Reed Smith Client Alerts

The Trump Administration seeks comments on its latest plan to reduce prices for prescription drugs.  The plan would tie payment rates for drugs covered under Medicare Part B to amounts paid for such drugs in other developed countries, and would replace the current “buy and bill” system with a new drug distribution and billing model.

In a speech at the Department of Health and Human Services (HHS) on October 25, 2018, President Trump announced a new plan to reduce what Medicare pays for drugs covered under Medicare Part B, based upon lower prices available in other countries. The details of this proposed International Pricing Index (IPI) model are set forth in an advance notice of proposed rulemaking released by the Centers for Medicare and Medicaid Services (CMS).1  

The proposed IPI model would be implemented by CMS’s Center for Medicare and Medicaid Innovation (CMMI) pursuant to CMMI’s authority to test innovative payment and service delivery models under section 1115A of the Social Security Act, and would incorporate two basic elements:

  1. Replacement of “buy and bill” reimbursement for Part B drugs to which the model applies (Model Part B Drugs), when administered by hospital outpatient departments, physician practices and potentially other providers which are located in the IPI model geographic area (Model Participants), with a mandatory, modified version of CMS’s previous competitive acquisition program (CAP).  Specifically, Model Participants would be required to enroll with one or more private-sector IPI “Model Vendors” selected by CMS, which would acquire and provide Model Part B Drugs to the Model Participants for administration to Part B fee-for-service beneficiaries.  The Model Vendors would bill Medicare Part B for the drug itself, while Model Participants would bill Medicare Part B only for drug administration and a fixed “drug add-on payment.”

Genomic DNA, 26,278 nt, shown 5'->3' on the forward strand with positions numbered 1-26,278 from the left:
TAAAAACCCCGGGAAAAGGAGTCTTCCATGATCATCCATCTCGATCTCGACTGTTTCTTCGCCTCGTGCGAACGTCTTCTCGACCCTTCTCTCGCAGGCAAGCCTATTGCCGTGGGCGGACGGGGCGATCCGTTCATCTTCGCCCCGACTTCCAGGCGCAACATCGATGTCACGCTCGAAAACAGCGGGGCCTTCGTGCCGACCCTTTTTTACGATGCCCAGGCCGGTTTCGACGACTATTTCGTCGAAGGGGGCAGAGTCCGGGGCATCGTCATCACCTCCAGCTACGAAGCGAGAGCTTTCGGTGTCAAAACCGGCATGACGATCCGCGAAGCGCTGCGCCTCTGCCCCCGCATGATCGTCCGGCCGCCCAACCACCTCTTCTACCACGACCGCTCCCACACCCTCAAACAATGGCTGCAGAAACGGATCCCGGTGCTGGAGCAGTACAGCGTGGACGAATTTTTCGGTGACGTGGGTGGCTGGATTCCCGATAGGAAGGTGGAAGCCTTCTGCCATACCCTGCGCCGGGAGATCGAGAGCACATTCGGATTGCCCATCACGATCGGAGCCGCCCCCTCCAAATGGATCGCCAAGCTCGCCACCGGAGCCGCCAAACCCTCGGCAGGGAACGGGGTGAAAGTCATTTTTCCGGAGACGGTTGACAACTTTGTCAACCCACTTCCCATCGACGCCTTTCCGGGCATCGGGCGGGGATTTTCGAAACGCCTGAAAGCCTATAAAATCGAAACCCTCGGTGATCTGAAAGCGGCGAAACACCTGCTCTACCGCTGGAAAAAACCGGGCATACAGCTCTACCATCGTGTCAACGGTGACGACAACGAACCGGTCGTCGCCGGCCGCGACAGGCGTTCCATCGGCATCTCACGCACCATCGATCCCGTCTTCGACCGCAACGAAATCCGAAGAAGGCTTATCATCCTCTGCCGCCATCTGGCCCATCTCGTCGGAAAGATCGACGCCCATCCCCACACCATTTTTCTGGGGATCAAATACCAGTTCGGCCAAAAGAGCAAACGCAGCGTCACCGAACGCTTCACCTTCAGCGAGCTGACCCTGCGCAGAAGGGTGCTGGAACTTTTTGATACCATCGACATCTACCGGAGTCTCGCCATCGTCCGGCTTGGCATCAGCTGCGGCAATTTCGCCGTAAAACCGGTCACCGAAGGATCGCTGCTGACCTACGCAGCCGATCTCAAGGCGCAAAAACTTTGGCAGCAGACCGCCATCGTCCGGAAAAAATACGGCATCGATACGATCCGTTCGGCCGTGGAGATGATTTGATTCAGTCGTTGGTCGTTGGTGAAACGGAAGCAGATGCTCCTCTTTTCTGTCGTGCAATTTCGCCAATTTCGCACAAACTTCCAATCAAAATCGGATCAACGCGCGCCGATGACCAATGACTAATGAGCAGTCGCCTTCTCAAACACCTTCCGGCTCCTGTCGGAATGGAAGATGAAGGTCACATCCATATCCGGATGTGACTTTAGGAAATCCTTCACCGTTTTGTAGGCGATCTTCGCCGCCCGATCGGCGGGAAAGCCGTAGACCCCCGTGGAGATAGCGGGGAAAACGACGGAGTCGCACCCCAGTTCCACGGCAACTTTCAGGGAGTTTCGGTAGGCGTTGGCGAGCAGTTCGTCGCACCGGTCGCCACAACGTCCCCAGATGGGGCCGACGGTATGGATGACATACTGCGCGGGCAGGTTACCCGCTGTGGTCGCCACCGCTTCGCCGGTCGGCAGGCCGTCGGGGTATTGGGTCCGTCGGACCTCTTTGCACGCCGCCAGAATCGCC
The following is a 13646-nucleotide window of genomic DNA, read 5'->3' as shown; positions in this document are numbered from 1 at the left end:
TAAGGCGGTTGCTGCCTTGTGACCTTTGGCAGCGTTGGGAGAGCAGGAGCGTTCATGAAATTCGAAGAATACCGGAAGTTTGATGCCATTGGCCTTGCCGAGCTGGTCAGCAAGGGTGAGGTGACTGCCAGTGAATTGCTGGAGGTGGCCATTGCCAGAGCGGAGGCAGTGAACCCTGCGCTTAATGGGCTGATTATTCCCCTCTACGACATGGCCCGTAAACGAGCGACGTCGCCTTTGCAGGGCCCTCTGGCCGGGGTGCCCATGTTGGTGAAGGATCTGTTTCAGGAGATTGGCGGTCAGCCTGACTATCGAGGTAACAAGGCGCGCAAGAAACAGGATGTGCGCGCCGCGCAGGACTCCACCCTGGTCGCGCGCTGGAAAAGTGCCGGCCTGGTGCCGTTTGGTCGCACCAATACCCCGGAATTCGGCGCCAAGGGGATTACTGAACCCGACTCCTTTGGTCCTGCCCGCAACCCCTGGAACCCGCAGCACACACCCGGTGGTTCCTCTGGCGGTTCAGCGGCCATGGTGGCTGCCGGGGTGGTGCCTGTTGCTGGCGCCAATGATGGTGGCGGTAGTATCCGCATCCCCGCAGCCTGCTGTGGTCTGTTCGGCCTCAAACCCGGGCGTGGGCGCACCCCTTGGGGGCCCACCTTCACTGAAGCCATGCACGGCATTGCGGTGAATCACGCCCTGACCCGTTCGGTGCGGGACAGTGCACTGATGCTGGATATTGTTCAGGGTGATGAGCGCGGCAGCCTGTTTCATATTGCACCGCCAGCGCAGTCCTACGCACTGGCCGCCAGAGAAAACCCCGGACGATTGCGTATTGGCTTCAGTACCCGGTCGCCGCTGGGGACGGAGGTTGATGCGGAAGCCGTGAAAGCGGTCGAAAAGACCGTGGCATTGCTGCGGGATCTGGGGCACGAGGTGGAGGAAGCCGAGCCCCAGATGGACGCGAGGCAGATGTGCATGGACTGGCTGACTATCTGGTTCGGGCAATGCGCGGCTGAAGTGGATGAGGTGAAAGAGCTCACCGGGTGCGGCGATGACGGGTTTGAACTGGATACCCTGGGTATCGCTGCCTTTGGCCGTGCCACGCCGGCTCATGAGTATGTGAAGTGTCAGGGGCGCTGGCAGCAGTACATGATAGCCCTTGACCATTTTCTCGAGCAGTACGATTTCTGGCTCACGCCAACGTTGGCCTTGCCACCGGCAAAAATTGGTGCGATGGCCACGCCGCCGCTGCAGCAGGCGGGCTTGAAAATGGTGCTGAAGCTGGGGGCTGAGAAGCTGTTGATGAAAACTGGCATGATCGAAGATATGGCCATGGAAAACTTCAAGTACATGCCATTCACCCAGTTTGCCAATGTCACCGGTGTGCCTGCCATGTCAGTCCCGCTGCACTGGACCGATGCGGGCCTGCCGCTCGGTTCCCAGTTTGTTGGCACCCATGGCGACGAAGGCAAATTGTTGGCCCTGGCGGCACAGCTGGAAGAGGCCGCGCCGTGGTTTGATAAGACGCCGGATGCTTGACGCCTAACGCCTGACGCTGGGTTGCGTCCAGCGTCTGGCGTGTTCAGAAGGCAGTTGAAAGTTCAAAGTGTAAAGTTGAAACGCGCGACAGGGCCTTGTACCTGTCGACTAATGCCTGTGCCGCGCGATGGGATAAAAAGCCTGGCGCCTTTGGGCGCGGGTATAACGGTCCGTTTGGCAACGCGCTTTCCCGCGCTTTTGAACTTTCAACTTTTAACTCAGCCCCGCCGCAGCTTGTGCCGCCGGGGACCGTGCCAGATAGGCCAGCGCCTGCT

2. New limitations on federal government reimbursement to the IPI Model Vendors for the Model Part B Drugs they provide, which would be determined by reference to the amounts that national health systems and potentially private-sector purchasers in 14 other developed countries pay for the products.  The IPI model is intended to reduce current ASP-based reimbursement for Model Part B Drugs by approximately 30% in aggregate over the five-year period of the model. 

While it is unclear whether any IPI model will ultimately be implemented, any such model carries the potential for significant disruption with respect to Part B drug distribution, payment, and pricing, with major potential ramifications for manufacturers, hospitals, physicians, distributors, pharmacies, group purchasing organizations (GPOs), pharmacy benefit managers, and health insurers, among others. 

CMS is accepting public comments on the ANPRM (Advance Notice of Proposed Rulemaking) through December 31, 2018, and has a Spring 2019 target date for the publication of a proposed rule and a Spring 2020 target date for implementation of a five-year demonstration project.